A number of herbal medicines would be taken off the shelves in the coming year after the implementation of European regulations. (after 1 May 2011) Campaigners and alternative health professionals already up in arms at patients’ losses of remedies successfully used in the UK for decades or even for hundreds of years.
The new laws state traditional herbal remedies must be either licensed or prescribed by registered herbal practitioners in order to comply with a 2004 EU directive, supposedly introduced amid rising concern about the unwanted or adverse effects of some remedies.
This means patients can only get herbal medicines from an authorized herbal practitioner after 30 April 2011. Only for those products supplied under Section 12(1) therefore do not require a license can be remained on the market. Patients only can get blended herbal extract ingredients from an authorized herbal practitioner, which the authorized herbal practitioner buys in bulk in order to blend to make product tailored to meet the needs individual patients.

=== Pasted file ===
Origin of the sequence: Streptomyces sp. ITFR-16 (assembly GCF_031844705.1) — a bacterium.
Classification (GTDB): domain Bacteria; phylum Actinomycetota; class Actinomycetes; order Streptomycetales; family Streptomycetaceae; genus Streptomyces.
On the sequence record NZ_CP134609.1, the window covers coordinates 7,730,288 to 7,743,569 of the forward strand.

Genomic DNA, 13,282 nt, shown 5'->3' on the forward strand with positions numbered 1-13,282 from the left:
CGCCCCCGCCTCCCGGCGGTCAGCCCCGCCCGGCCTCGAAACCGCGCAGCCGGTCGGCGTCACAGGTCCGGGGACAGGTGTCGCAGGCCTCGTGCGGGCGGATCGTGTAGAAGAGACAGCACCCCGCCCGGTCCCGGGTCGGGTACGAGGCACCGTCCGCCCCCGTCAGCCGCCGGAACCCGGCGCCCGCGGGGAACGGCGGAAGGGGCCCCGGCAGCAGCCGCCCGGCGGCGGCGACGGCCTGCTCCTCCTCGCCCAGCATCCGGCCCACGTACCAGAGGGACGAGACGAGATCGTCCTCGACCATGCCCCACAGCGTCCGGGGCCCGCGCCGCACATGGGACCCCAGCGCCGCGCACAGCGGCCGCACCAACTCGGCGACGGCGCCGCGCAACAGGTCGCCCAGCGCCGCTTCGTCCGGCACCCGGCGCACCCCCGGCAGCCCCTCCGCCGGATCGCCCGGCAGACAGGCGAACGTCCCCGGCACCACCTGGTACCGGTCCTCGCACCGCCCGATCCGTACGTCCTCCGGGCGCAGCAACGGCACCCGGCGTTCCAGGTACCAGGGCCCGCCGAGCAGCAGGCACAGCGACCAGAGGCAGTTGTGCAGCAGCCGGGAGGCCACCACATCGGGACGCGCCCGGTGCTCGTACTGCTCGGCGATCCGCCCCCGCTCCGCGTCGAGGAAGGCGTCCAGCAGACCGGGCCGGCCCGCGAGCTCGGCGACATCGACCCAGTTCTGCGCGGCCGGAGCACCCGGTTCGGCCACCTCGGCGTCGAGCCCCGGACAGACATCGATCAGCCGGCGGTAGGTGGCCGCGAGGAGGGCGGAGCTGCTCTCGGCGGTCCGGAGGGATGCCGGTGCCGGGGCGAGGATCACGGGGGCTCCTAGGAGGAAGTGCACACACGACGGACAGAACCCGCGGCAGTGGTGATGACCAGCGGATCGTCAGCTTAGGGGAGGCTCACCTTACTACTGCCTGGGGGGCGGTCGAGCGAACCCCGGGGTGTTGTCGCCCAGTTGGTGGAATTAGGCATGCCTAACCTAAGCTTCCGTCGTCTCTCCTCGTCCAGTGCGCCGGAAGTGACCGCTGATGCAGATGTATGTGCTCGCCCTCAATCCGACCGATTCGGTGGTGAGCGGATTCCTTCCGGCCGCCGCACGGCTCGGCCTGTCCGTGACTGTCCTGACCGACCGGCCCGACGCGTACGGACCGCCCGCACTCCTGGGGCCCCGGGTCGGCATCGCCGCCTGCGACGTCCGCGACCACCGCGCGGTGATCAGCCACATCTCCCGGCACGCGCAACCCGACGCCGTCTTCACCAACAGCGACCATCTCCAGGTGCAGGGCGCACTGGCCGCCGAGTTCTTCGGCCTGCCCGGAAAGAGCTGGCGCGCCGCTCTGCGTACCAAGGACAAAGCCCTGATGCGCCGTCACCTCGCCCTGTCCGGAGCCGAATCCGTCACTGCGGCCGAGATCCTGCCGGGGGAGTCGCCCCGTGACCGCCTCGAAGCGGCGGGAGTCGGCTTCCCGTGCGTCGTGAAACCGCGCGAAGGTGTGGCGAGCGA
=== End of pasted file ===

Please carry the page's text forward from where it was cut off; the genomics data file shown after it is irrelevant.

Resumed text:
At presently, in UK, there are around 2500 qualified herbalists and Chinese medicine practitioners. With the enforcement of the regulations and they not being the signatories of the statutory regulation scheme would no longer be able to prescribe a number of herbal medicines.
But, practitioners are of the view that the licensing is so expensive that they cannot afford so. In many herbal medicines, a variety of herbs are used and this is the reason their licensing is expensive. As estimated by the Alliance for Natural Health, for each herb, the cost of the license is £100,000.
However, herbal practitioners have admonished that suffers may finish up purchasing potentially hazardous supplies from the black market.